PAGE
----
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ASK US WEDNESDAY: “My editor writes briefs that are longer than the commissioned story!”

by Leo Wiles
06 March 2019

How do I deal with an editor who writes briefs that are longer than the actual story they want me to write? I really like working with this editor, but the essay-like briefs take almost as long to decipher as the story takes to write. What’s your advice? Paul

Ahem. I confess I have been one of those editors, guilty of those lengthy two-page briefs. And I know, I know, it may have seemed like overkill to my writers at the time, but in my defence, I was briefing ‘at home’ stories, the templates were mainly made up of bullet points, and I had to clearly state things like the date, time, address, contact details of the PR, the photographer, writer etc. Plus of course, word count, deadline and any mandatory information that had to be included.

And (still with my editor’s hat firmly stuck on my head), the very definition of a brief is a set of instructions summarising what is to be done. This is crucial in creative industries such as ours to make sure that everybody is on the same page and understands the required outcome, in this way staving off stakeholder disappointment and subsequent rewrites.

If you do find yourself faced with a brief that is longer than the commissioned story, here’s what to do.

1. Take a step back and breathe… (very important).

The length of their briefing may be telling you more about their personality than the actual job. Perhaps yes, they are (as one freelancer pal suggested to me over a Chardonnay) power-crazed neurotics whose briefs include the interview questions, or maybe they’re just new, untested and indecisively trying to plug ALL the gaps.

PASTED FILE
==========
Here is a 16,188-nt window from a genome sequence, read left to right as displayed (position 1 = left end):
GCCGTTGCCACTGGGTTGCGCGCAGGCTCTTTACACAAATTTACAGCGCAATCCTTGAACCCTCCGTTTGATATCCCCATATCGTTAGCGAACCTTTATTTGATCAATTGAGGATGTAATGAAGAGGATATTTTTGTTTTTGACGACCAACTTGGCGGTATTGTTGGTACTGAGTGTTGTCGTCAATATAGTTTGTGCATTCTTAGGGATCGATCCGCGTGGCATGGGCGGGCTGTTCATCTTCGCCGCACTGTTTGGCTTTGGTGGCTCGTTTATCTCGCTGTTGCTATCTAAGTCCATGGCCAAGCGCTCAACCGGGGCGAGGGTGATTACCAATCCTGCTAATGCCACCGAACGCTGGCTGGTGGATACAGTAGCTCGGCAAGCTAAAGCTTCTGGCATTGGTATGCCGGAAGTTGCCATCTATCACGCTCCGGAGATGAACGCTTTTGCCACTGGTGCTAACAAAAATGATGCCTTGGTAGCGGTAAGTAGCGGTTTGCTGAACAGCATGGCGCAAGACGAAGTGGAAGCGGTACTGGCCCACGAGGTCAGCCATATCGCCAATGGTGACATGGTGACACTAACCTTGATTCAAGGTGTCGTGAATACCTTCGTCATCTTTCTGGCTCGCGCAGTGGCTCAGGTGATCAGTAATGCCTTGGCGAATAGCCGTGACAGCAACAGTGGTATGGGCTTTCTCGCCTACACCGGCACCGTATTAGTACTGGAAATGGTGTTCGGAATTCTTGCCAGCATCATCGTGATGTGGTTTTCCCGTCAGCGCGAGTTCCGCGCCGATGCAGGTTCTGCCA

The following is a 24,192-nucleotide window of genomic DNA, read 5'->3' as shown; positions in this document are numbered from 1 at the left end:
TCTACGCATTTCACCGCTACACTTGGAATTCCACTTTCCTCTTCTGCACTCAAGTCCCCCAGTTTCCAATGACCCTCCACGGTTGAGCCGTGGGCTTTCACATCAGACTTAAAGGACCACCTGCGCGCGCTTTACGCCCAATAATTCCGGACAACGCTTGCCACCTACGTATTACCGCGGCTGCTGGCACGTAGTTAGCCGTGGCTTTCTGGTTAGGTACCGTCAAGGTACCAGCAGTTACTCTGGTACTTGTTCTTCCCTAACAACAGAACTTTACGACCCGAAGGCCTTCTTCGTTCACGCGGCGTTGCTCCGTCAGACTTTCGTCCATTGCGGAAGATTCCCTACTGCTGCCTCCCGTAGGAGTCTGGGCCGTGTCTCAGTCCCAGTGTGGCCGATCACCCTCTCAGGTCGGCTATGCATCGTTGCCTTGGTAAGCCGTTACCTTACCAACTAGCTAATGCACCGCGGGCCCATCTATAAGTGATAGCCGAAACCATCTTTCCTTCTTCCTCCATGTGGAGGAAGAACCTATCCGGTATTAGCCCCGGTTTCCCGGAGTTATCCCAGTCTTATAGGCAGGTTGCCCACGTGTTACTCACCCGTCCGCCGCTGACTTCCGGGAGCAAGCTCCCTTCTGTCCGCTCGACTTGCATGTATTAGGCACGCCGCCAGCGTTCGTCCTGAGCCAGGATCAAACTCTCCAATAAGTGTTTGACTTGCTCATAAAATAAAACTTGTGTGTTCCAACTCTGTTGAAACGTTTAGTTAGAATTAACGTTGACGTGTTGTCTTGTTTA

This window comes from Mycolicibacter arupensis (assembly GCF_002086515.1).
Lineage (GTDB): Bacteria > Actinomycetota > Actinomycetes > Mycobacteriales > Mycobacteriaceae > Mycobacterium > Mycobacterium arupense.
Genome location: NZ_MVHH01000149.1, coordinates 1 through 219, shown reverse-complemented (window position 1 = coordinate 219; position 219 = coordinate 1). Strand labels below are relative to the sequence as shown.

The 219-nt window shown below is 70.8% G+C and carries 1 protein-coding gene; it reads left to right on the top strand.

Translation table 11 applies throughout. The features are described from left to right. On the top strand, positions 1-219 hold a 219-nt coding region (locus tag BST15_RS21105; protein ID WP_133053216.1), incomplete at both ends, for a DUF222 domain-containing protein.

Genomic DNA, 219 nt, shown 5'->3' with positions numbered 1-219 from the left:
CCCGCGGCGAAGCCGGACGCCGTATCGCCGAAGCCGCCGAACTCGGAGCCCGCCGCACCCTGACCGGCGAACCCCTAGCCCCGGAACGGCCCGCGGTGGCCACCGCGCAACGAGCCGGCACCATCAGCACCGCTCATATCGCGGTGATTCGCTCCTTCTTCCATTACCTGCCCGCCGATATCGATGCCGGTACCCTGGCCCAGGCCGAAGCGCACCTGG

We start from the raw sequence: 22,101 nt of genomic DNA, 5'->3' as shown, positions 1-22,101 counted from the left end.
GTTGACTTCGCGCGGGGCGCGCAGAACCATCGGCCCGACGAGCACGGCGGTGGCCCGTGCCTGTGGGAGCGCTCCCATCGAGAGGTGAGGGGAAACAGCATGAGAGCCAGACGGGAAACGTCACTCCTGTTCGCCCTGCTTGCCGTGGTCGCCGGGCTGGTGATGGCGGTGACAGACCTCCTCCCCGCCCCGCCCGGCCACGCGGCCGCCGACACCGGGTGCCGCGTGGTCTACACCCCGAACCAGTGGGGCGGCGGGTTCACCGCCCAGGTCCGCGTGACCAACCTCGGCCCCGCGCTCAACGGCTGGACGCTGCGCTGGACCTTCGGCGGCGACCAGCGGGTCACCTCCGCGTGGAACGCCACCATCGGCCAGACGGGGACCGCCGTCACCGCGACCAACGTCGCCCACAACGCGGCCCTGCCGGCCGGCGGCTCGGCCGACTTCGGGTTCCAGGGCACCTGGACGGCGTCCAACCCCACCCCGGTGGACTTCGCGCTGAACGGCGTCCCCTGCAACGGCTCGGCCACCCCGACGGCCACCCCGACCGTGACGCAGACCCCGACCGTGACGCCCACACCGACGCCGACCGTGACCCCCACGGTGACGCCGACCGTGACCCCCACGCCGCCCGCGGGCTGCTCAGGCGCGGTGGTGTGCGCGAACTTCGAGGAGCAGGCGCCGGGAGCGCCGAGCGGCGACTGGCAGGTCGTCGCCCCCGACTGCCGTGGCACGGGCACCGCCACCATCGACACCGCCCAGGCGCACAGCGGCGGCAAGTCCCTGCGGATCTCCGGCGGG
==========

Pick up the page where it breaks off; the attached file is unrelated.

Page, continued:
2. Print it out and mark it up.

You’re not the editor’s therapist and your job is to get through this commission unscathed and paid. So the first thing you do is print out the brief and mark up all the key points with a highlighter. (In fact, this is something you should do with any brief, no matter how long, so you’re sure not to miss anything your editor wants included in the story.)

3. Email the ed back to clarify.

It never hurts to jot down and send back a tighter, more concise version to clarify exactly what your editor meant. Re-creating the brief along the lines of a pitch is especially important if you feel that the brief is just a brain fart of their sub-conscious – or that what they’re asking will take too long or simply won’t deliver the results they seem to want. And any decent editor won’t have a problem with you clarifying a brief, particularly before you start researching / writing.

Finally, be glad there is a brief, because the real horror stories about briefs generally revolve around those that are non-existent, vague or under 10 words.

Care to share your briefing horror stories? We all have them…

Leo Wiles

Leo Wiles has worked as an editor, journalist and PR for over 20 years before recently retraining as a photographer. These days, she spends her time behind a lens, juggling her own clients with her work at Rachel's List, and her three gorgeous but lively kids.

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